Surgery 2014 Nov 21;156(5):1153-6. Epub 2014 Aug 21.
Endocrine Surgery Unit, The Alfred Hospital, Melbourne, Australia. Electronic address:
Background: Thyroid cancer is the 10th most commonly diagnosed cancer in Australia, and many studies have linked thyroid-stimulating hormone (TSH) and papillary thyroid cancer (PTC). Low TSH is thought to be protective against thyroid cancer. Our aim was to evaluate the relationship between thyrotoxicosis, in particular Graves' disease, and the incidence of incidental PTC.
Methods: After ethics approval, a review of the thyroid database at Monash University Endocrine Surgery Unit was performed. Data was obtained for the period September 1994 to August 2012 and identified those patients who underwent total thyroidectomy (n = 1,898). Those patients with known or suspected malignancy were excluded from the study (n = 390). The remaining patients (n = 1,508) were divided into 3 groups: Graves' disease (n = 250), toxic multinodular goiter (MNG; n = 295), and nontoxic MNG (n = 963) based on indication for surgery and thyroid status. Data were analyzed for the presence of malignancy in each group.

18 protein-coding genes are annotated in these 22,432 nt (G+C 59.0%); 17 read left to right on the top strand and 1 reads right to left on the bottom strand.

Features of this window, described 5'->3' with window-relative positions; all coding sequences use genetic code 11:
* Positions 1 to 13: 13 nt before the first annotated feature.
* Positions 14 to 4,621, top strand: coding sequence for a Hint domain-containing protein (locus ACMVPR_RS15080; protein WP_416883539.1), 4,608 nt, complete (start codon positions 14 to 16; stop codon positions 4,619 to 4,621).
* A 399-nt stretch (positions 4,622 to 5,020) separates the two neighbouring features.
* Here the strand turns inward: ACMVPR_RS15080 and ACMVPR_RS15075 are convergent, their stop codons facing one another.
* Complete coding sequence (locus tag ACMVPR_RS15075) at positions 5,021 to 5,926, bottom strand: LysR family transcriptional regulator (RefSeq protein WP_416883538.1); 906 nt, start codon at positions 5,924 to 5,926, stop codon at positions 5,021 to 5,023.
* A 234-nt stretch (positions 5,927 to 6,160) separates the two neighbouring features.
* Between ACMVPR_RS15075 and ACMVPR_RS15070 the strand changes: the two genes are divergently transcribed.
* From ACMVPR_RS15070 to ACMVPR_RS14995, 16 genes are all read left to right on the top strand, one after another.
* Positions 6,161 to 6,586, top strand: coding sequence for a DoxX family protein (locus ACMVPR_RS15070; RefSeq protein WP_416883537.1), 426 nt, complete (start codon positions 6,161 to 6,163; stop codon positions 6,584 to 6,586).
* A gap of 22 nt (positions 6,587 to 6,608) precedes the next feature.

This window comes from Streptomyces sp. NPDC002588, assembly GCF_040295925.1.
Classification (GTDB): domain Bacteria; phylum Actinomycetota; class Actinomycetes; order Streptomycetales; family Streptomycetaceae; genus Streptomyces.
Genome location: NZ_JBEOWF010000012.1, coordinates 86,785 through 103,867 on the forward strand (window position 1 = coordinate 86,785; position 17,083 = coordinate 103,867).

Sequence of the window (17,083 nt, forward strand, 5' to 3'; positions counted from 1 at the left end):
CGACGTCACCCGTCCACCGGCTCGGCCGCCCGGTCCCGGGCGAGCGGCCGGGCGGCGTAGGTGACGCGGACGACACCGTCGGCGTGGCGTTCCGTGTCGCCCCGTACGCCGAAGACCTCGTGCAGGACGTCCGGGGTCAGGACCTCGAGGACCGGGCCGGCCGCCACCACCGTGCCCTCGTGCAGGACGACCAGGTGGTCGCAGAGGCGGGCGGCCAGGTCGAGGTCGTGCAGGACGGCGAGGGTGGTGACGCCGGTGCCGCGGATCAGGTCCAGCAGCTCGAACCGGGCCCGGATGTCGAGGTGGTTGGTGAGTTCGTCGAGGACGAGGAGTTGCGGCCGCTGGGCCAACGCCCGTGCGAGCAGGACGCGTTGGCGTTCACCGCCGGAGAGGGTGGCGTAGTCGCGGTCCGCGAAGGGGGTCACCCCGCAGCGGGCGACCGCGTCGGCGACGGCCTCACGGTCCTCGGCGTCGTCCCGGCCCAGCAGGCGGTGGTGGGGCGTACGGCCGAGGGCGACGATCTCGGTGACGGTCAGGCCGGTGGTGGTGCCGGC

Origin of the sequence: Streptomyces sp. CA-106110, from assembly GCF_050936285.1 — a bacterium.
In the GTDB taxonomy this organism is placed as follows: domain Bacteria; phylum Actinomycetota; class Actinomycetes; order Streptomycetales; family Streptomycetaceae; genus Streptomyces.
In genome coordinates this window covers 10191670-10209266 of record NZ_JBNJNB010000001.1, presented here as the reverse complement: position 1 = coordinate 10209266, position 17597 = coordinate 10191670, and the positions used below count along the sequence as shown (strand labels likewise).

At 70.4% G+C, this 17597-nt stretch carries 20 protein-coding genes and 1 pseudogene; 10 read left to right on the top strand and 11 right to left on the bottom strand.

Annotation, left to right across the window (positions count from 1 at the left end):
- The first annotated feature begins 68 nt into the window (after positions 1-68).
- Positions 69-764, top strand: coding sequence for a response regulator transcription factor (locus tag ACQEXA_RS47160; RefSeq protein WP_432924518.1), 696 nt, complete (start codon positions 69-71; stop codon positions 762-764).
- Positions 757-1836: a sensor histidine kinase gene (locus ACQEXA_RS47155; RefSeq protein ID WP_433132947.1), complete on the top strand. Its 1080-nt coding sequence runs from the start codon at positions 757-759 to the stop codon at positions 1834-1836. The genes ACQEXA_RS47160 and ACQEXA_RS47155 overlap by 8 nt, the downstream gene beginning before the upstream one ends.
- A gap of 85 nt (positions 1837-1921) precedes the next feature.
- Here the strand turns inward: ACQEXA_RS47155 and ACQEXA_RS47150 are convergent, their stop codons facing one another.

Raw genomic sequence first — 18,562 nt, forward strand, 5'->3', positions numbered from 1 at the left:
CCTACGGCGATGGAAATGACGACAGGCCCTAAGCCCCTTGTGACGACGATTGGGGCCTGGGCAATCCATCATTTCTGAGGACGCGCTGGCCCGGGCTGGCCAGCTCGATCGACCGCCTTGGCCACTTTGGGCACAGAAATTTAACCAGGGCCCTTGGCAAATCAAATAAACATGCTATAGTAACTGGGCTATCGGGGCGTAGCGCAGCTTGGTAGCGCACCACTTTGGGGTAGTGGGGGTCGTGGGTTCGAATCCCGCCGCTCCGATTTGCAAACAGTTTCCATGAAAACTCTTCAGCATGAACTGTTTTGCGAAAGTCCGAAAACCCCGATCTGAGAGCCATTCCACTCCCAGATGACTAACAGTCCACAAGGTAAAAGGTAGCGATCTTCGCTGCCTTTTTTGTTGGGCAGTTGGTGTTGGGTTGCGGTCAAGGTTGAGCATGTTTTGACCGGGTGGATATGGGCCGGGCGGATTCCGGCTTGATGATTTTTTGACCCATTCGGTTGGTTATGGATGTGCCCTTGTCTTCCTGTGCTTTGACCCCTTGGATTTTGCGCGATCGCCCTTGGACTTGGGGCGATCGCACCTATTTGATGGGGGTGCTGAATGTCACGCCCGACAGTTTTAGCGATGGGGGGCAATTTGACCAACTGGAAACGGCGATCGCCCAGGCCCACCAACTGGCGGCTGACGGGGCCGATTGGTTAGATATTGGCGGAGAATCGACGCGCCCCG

Results: Of the 1,508 patients included in the study, 96 (6.4%) had thyroid cancer, and the incidence of PTC was similar between the 3 groups. There were 16 cases (6.4%) in the Graves' group, 48 cases (5%) in the nontoxic MNG group, and 20 cases (6.8%) in the toxic MNG group (P = .41).
Conclusion: The incidence of malignancy, particularly PTC, is similar in patients with Graves' disease, toxic MNG, and nontoxic MNG. This study demonstrates no protective effect of thyrotoxicosis on the incidence of incidental thyroid cancer.